On May 30th, Walmart announced that they would pay for the large majority of their employees' college education.

Walmart announced on May 30 it will start paying the college costs of employees who don’t have college degrees. Full and part-time workers can enroll for an associate or bachelor’s degree in business or supply-chain management at three nonprofit academic institutions: Brandman University (California), Bellevue University (Nebraska), and the University of Florida.

“Many of our associates don’t have the opportunity to complete a degree,” Drew Holler, Walmart’s U.S. Vice President of People Innovation, told Bloomberg. He continued, “We felt strongly that this is something that would improve their lives and help us run a better business.”

Walmart announced the news at its annual shareholders meeting in Bentonville, Ark. The initiative is through a partnership with Guild Education, an online education and tuition reimbursement platform that assists large employers with offering education benefits to their employees. According to CNN Money, Guild will offer academic counseling to help workers with the application process and determine suitable degrees.

Eligible workers can take advantage of this opportunity, effective immediately, reported CNBC. Walmart has estimated that up to 68,000 of its 1.5 million employees could register for the program. While attending the aforementioned schools, employees can take online classes with flexibility for evening or weekend studying.

Employees will contribute to their education at $1 per day, 365 days every year, while they are enrolled; Walmart will pick up the remaining costs including books, fees and tuition. The company didn’t disclose estimated program costs, but Guild said similar programs cost employers $6,000 to $10,000 per worker every year.

Who Else Offers Tuition Assistance?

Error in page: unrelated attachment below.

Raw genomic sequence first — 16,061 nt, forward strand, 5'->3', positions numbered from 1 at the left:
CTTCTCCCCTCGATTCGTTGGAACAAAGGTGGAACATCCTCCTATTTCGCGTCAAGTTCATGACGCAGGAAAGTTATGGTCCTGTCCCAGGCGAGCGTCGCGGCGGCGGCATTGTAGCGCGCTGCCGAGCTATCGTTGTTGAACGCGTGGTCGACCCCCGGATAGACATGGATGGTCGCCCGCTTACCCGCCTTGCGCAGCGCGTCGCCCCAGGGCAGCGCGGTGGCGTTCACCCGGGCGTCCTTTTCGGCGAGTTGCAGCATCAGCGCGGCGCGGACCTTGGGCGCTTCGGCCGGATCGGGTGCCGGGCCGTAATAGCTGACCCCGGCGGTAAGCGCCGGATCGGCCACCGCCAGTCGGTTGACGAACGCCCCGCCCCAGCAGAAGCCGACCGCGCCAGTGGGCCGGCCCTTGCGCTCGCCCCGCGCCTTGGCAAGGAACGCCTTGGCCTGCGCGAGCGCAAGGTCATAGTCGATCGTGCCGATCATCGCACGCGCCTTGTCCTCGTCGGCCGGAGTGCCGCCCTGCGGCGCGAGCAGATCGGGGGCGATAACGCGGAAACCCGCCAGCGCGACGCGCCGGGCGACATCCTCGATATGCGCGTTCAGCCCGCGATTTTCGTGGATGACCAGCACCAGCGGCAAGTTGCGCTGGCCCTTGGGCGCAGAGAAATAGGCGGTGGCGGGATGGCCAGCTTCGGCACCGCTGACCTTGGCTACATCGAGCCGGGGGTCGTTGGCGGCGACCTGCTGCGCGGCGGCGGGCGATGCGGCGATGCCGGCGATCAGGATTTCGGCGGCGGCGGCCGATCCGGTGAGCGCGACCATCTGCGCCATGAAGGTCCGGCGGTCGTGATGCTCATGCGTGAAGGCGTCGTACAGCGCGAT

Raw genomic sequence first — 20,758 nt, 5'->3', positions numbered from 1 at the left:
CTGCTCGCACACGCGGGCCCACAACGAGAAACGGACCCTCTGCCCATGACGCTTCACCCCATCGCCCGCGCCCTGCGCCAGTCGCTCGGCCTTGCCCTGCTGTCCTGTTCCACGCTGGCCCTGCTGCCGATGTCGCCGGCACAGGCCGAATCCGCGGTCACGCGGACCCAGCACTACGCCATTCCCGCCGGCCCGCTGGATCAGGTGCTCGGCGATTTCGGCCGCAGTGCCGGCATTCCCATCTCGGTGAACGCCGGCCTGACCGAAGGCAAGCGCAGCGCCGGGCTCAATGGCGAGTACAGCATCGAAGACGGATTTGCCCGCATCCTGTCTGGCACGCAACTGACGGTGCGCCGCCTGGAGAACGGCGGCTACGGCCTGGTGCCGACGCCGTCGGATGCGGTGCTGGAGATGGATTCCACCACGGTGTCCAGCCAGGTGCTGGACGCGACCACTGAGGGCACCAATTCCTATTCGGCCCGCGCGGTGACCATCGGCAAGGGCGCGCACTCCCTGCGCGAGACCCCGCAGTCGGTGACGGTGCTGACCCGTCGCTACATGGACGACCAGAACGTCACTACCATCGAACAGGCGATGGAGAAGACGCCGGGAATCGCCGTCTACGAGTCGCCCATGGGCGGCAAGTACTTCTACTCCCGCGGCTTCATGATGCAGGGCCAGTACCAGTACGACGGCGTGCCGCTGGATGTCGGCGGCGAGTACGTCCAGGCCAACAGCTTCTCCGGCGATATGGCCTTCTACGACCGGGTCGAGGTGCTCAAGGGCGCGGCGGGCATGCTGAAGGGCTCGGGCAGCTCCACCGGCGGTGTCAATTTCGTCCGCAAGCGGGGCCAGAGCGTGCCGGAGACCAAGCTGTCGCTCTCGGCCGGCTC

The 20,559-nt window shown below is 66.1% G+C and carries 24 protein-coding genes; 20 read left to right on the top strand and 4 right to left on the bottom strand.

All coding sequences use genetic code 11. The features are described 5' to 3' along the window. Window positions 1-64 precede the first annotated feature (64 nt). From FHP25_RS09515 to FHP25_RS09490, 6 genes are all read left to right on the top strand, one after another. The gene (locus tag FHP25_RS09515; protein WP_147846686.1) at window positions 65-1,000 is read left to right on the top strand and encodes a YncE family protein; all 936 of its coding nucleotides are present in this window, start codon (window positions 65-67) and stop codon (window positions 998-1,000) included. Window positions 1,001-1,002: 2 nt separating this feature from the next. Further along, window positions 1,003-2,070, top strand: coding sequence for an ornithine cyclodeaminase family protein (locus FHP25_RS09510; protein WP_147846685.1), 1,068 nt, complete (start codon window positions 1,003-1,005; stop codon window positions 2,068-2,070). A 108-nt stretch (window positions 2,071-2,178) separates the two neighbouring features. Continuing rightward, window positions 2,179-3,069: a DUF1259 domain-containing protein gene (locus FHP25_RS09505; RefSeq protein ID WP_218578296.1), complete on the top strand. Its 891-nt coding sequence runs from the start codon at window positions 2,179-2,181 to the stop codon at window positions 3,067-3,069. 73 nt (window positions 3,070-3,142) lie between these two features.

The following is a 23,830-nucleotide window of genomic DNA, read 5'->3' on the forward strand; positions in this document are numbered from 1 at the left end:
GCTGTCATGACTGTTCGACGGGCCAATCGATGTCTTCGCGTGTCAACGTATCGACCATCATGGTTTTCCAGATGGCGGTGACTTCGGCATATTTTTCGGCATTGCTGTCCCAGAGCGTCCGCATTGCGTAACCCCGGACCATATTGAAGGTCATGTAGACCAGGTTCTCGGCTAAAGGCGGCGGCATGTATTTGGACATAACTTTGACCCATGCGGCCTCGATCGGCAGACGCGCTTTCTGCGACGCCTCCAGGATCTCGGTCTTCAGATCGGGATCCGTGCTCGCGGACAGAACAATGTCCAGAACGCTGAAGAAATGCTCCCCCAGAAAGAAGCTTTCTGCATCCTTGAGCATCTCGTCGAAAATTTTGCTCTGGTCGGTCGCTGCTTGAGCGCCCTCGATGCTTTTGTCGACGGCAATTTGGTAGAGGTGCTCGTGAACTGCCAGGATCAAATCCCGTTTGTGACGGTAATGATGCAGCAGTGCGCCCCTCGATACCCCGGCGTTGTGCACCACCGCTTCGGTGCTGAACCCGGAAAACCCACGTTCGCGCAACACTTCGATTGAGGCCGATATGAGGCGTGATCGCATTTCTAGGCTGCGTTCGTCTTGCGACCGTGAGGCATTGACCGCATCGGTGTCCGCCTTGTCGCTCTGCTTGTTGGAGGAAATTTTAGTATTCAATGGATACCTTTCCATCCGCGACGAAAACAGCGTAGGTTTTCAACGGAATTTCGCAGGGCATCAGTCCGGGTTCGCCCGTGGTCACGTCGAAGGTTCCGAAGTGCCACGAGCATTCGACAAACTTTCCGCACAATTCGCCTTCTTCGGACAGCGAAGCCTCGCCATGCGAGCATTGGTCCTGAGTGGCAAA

Walmart is the just the latest company to offer these perks. For example, as the food service industry has a notoriously low employee retention rate – with nearly three-quarters of workers in hospitality or food service leaving their jobs, CNBC reported – restaurant companies have been trying to combat this with educational opportunities.

College Ave CFO Making an Appearance as Speaker

Starbucks Corp. was the first to do so back in 2014, when it announced plans for a four-year, full tuition payment for full and part-time U.S. workers through Arizona State University's (ASU) online program. This represented a change from its established partial tuition repayment plan.

Recently the company said by 2025, it hopes 25,000 of its employees will graduate from the ASU program.

Chipotle also has a comprehensive tuition assistance program. Annually, employees can qualify for up to $5,250 in tuition assistance for graduate and undergraduate degrees, up to $5,185 in federal grants, and on-the-job training for apprentice managers, crew, kitchen managers, or service manager positions. Employees can earn up to 44 credit hours according to Chipotle’s website.

At the end of the day, Chipotle says employees will pay $250 annually to attend college. So far, more than 7,000 Chipotle employees have utilized the education benefits since its 2016 inception, reported CNBC.

In addition to Chipotle and Walmart, Yum Brands (including KFC, Pizza Hut and Taco Bell) and McDonald’s also offer tuition help.

These tuition assistance programs can be a great help to prospective students who are looking for ways to pay for college. In some cases, students may end up running out of federal financial aid or can’t find any scholarships. Being able to rely on a tuition assistance program may help them avoid taking on expensive private student loans (or federal student loans in the first place for that matter). Overall, it’s a great employee benefit to take advantage of, especially for a college student trying to work his or her way through college.